Box pays developers to bring in more apps

The cloud-storage company rolls out a new program to grow its platform by paying developers for apps with active customers.

Donna Tam Staff Writer / News
Donna Tam covers Amazon and other fun stuff for CNET News. She is a San Francisco native who enjoys feasting, merrymaking, checking her Gmail and reading her Kindle.
Donna Tam
2 min read

Enterprise storage company Box will pay its third-party developers for users that help grow the platform, the company announced Thursday.

The company's new developer program, which launches with 10 developers but will expand to all developers within a month or two, will pay app creators based on user activity.

The focus is on users who not only spend a lot of time on the productivity apps provided by Box's OneCloud platform, but also draw in others by sharing files with people who are not Box users yet. Box already tracks how customers use various apps, so it's easy for the company to add a revenue based on how many customers use the app, according to Chris Yeh, Box's senior vice president of platform.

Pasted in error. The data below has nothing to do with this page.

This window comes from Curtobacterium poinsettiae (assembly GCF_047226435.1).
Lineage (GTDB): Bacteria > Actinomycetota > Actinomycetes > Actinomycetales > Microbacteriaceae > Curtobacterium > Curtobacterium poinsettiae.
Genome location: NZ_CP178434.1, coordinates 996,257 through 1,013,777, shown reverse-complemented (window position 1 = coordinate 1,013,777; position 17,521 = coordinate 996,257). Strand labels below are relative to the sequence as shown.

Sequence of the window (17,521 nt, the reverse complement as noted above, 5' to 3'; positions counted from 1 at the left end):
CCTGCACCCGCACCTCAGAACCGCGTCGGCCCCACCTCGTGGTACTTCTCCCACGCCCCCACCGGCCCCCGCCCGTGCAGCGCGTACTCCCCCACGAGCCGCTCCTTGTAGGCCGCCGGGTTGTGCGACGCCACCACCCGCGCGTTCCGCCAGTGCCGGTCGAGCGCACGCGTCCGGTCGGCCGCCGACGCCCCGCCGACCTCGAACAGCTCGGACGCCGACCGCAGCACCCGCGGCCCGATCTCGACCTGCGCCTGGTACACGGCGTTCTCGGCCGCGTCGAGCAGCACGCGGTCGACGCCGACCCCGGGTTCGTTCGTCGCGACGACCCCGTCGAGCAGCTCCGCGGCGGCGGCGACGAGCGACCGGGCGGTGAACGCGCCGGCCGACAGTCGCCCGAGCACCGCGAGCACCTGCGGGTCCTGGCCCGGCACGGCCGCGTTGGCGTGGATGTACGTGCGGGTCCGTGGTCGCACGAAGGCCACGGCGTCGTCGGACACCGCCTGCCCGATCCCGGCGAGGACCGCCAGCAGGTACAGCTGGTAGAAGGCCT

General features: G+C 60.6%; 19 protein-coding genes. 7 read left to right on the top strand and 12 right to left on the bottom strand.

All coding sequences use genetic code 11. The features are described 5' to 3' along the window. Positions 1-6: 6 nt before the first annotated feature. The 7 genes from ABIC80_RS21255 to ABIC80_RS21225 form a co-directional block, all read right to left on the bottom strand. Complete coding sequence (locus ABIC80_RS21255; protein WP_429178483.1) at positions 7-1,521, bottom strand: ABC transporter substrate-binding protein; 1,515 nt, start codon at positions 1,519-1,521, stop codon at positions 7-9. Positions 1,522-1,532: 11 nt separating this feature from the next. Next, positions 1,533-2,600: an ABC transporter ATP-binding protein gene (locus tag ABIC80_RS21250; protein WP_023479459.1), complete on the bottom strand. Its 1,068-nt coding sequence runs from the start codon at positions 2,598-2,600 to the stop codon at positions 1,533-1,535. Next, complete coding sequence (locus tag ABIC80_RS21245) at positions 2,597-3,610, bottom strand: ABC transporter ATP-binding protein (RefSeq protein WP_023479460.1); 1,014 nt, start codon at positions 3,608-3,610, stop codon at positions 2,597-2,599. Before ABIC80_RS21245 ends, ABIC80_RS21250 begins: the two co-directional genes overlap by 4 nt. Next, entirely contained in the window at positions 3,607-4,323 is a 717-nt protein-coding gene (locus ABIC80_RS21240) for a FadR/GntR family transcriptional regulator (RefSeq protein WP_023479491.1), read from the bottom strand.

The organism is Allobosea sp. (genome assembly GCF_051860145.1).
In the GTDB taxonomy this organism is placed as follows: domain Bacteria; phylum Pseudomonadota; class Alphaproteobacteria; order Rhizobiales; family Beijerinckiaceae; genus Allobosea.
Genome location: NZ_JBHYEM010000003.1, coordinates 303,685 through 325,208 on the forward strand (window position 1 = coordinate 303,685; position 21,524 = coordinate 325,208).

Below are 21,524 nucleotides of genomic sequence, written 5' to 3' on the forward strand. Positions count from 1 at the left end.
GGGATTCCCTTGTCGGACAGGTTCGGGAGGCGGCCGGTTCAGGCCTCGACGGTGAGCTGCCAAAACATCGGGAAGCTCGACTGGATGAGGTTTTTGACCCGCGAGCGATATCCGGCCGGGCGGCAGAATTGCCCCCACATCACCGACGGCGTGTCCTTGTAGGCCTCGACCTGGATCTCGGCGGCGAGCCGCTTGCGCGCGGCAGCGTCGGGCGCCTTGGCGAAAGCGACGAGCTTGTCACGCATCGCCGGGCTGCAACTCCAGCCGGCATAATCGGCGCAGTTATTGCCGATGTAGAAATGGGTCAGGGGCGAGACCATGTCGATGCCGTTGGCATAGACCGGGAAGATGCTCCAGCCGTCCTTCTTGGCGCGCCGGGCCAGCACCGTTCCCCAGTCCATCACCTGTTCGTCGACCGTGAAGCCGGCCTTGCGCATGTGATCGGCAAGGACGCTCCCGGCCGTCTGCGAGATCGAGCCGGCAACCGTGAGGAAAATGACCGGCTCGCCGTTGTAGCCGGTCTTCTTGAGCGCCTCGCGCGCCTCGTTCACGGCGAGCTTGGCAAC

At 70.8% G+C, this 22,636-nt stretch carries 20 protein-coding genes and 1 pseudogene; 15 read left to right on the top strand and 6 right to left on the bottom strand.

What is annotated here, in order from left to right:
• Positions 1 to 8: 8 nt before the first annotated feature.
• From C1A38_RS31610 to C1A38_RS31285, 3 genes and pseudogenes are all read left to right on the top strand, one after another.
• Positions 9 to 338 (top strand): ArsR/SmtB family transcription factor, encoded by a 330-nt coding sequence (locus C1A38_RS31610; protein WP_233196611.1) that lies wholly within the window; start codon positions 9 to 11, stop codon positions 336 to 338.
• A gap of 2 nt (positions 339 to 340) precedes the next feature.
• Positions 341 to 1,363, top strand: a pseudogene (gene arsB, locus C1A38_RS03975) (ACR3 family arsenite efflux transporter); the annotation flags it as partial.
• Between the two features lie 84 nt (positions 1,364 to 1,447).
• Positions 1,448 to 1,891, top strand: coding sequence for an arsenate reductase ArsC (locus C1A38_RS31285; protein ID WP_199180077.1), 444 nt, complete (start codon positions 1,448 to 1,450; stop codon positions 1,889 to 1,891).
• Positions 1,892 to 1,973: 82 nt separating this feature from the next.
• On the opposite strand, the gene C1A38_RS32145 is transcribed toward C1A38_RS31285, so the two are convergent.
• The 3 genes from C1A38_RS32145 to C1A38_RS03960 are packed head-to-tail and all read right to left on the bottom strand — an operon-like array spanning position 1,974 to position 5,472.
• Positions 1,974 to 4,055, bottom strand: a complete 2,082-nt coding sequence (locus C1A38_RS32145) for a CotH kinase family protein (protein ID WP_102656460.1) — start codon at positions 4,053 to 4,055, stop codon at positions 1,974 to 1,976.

"These kinds of behavior are really interesting to us. We can get more sophisticated in paying developers," Yeh said.

Box launched its OneCloud platform with 30 apps in March 2012 and has grown to 500 apps within the last year. It lets developers access Box's 15 million cloud storage users, and lets Box distribute more business apps and attract new users.

When a user chooses a third-party app from OneCloud, the user is sent to the App Store to download and purchase the app. Box's new program gives developers another revenue stream.

The traditional app revenue structure pays developers a percentage based on the number of downloads, but that model favors game apps, which generate a lot of downloads and in-app purchases. There's much less money in productivity apps in that structure, according to Yeh.

Update, 9:41 a.m. PT: Clarified how users download and purchase apps through OneCloud.